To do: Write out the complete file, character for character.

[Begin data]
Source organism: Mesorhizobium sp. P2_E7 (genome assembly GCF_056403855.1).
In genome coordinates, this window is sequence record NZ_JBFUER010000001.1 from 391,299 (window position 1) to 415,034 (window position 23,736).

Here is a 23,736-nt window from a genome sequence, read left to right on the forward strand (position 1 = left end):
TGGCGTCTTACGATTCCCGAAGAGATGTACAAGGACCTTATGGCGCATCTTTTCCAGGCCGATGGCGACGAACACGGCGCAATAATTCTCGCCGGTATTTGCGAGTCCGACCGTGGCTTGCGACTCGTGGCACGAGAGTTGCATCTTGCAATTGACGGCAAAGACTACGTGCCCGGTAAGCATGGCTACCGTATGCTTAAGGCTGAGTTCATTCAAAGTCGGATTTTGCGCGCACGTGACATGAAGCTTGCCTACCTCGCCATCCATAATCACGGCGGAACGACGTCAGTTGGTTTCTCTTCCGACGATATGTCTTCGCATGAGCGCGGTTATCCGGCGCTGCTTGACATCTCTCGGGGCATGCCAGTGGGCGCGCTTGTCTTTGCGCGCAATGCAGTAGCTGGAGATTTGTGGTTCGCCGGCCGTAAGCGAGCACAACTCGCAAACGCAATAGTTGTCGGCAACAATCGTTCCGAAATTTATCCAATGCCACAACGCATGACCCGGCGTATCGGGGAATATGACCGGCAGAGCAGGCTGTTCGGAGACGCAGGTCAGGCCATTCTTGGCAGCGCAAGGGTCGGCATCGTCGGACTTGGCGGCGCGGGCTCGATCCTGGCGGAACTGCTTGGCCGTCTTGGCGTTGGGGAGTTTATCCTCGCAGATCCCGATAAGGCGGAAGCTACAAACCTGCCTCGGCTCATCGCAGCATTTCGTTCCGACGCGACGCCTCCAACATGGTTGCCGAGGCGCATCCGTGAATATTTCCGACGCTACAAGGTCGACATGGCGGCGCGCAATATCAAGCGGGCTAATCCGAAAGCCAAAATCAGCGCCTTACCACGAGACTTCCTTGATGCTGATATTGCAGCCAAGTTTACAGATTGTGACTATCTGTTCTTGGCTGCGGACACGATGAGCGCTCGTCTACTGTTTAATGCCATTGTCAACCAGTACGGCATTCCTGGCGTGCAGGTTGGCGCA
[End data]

Source organism: Mesorhizobium sp. P2_E7 (genome assembly GCF_056403855.1).
In genome coordinates, this window is sequence record NZ_JBFUER010000001.1 from 391,299 (window position 1) to 415,034 (window position 23,736).

Here is a 23,736-nt window from a genome sequence, read left to right on the forward strand (position 1 = left end):
TGGCGTCTTACGATTCCCGAAGAGATGTACAAGGACCTTATGGCGCATCTTTTCCAGGCCGATGGCGACGAACACGGCGCAATAATTCTCGCCGGTATTTGCGAGTCCGACCGTGGCTTGCGACTCGTGGCACGAGAGTTGCATCTTGCAATTGACGGCAAAGACTACGTGCCCGGTAAGCATGGCTACCGTATGCTTAAGGCTGAGTTCATTCAAAGTCGGATTTTGCGCGCACGTGACATGAAGCTTGCCTACCTCGCCATCCATAATCACGGCGGAACGACGTCAGTTGGTTTCTCTTCCGACGATATGTCTTCGCATGAGCGCGGTTATCCGGCGCTGCTTGACATCTCTCGGGGCATGCCAGTGGGCGCGCTTGTCTTTGCGCGCAATGCAGTAGCTGGAGATTTGTGGTTCGCCGGCCGTAAGCGAGCACAACTCGCAAACGCAATAGTTGTCGGCAACAATCGTTCCGAAATTTATCCAATGCCACAACGCATGACCCGGCGTATCGGGGAATATGACCGGCAGAGCAGGCTGTTCGGAGACGCAGGTCAGGCCATTCTTGGCAGCGCAAGGGTCGGCATCGTCGGACTTGGCGGCGCGGGCTCGATCCTGGCGGAACTGCTTGGCCGTCTTGGCGTTGGGGAGTTTATCCTCGCAGATCCCGATAAGGCGGAAGCTACAAACCTGCCTCGGCTCATCGCAGCATTTCGTTCCGACGCGACGCCTCCAACATGGTTGCCGAGGCGCATCCGTGAATATTTCCGACGCTACAAGGTCGACATGGCGGCGCGCAATATCAAGCGGGCTAATCCGAAAGCCAAAATCAGCGCCTTACCACGAGACTTCCTTGATGCTGATATTGCAGCCAAGTTTACAGATTGTGACTATCTGTTCTTGGCTGCGGACACGATGAGCGCTCGTCTACTGTTTAATGCCATTGTCAACCAGTACGGCATTCCTGGCGTGCAGGTTGGCGCA